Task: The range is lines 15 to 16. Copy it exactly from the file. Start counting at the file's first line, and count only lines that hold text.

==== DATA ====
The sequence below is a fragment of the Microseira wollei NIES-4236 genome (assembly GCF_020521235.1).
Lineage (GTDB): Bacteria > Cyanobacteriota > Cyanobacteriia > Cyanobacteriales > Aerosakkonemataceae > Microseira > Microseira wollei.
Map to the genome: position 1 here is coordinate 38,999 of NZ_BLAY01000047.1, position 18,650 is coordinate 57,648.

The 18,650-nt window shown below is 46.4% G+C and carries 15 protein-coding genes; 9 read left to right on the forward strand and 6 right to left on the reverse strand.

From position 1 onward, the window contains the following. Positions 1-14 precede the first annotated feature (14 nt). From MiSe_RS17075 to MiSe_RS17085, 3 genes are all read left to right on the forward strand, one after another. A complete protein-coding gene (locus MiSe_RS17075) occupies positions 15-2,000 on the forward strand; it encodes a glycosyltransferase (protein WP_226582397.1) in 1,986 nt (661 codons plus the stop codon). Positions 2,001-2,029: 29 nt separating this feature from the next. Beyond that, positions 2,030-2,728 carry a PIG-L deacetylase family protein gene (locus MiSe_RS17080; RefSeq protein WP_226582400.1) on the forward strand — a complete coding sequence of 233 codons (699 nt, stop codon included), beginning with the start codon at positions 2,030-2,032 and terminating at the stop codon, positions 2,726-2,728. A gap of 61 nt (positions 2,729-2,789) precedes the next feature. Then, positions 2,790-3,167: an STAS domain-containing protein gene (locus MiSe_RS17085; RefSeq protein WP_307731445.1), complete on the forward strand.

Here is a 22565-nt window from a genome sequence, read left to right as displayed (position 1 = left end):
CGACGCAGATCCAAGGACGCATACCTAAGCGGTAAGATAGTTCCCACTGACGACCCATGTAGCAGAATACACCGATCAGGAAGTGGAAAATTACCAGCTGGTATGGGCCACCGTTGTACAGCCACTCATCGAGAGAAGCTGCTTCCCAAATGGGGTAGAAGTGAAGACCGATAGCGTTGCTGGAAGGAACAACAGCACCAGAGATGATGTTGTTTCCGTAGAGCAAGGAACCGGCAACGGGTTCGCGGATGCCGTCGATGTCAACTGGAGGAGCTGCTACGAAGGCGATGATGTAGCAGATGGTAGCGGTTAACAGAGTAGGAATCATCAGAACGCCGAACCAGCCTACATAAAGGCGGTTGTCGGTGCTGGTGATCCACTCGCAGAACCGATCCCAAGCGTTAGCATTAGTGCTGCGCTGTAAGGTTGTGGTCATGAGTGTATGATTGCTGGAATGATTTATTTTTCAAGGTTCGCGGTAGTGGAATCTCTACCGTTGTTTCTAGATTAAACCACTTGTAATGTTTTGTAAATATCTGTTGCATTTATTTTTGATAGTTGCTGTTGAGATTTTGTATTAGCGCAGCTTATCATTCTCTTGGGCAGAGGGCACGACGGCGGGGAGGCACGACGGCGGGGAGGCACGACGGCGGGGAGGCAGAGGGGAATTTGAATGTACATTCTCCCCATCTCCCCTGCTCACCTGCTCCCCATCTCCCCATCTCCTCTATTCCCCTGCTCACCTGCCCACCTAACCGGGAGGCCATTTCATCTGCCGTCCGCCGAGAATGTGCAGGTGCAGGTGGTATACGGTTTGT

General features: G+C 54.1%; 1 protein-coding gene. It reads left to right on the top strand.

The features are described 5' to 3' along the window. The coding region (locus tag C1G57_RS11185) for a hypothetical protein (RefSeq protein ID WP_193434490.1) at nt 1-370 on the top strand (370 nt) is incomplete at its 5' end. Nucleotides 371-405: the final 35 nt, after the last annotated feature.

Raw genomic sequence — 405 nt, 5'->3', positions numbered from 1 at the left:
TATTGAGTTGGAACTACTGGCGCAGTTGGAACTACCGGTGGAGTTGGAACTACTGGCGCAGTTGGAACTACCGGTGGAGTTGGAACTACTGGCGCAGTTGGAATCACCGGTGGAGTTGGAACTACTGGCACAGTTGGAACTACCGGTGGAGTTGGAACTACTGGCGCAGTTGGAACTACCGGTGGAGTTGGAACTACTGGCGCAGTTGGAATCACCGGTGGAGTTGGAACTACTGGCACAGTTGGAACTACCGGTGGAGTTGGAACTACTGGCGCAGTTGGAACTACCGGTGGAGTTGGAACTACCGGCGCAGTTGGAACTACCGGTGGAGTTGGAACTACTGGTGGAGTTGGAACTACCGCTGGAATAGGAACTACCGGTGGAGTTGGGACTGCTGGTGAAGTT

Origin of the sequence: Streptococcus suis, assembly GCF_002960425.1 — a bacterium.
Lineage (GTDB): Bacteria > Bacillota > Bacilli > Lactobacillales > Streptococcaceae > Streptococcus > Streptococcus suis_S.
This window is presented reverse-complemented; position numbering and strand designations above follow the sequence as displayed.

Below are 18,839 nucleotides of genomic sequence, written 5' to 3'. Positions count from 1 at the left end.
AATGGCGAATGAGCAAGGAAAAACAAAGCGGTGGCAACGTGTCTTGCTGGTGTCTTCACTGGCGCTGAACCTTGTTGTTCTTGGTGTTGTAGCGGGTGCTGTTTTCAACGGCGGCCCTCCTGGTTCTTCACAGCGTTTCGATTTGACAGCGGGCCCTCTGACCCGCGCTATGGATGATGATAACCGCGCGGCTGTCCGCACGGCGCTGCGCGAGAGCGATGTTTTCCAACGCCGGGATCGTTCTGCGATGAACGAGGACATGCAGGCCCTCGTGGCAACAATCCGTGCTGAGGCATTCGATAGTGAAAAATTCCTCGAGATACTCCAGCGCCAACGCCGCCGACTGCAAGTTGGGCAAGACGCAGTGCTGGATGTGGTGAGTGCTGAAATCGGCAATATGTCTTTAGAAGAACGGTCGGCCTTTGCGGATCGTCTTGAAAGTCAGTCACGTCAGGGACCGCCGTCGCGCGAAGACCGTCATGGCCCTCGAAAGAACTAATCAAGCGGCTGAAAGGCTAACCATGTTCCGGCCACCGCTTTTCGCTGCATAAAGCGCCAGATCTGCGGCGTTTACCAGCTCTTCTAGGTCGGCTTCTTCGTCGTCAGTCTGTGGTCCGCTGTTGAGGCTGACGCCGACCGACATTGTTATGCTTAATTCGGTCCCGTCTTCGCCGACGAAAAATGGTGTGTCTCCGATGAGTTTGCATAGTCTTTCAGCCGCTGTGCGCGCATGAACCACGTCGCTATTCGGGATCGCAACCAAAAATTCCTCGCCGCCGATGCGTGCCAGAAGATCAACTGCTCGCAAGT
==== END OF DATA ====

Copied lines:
Below are 18,839 nucleotides of genomic sequence, written 5' to 3'. Positions count from 1 at the left end.
AATGGCGAATGAGCAAGGAAAAACAAAGCGGTGGCAACGTGTCTTGCTGGTGTCTTCACTGGCGCTGAACCTTGTTGTTCTTGGTGTTGTAGCGGGTGCTGTTTTCAACGGCGGCCCTCCTGGTTCTTCACAGCGTTTCGATTTGACAGCGGGCCCTCTGACCCGCGCTATGGATGATGATAACCGCGCGGCTGTCCGCACGGCGCTGCGCGAGAGCGATGTTTTCCAACGCCGGGATCGTTCTGCGATGAACGAGGACATGCAGGCCCTCGTGGCAACAATCCGTGCTGAGGCATTCGATAGTGAAAAATTCCTCGAGATACTCCAGCGCCAACGCCGCCGACTGCAAGTTGGGCAAGACGCAGTGCTGGATGTGGTGAGTGCTGAAATCGGCAATATGTCTTTAGAAGAACGGTCGGCCTTTGCGGATCGTCTTGAAAGTCAGTCACGTCAGGGACCGCCGTCGCGCGAAGACCGTCATGGCCCTCGAAAGAACTAATCAAGCGGCTGAAAGGCTAACCATGTTCCGGCCACCGCTTTTCGCTGCATAAAGCGCCAGATCTGCGGCGTTTACCAGCTCTTCTAGGTCGGCTTCTTCGTCGTCAGTCTGTGGTCCGCTGTTGAGGCTGACGCCGACCGACATTGTTATGCTTAATTCGGTCCCGTCTTCGCCGACGAAAAATGGTGTGTCTCCGATGAGTTTGCATAGTCTTTCAGCCGCTGTGCGCGCATGAACCACGTCGCTATTCGGGATCGCAACCAAAAATTCCTCGCCGCCGATGCGTGCCAGAAGATCAACTGCTCGCAAGT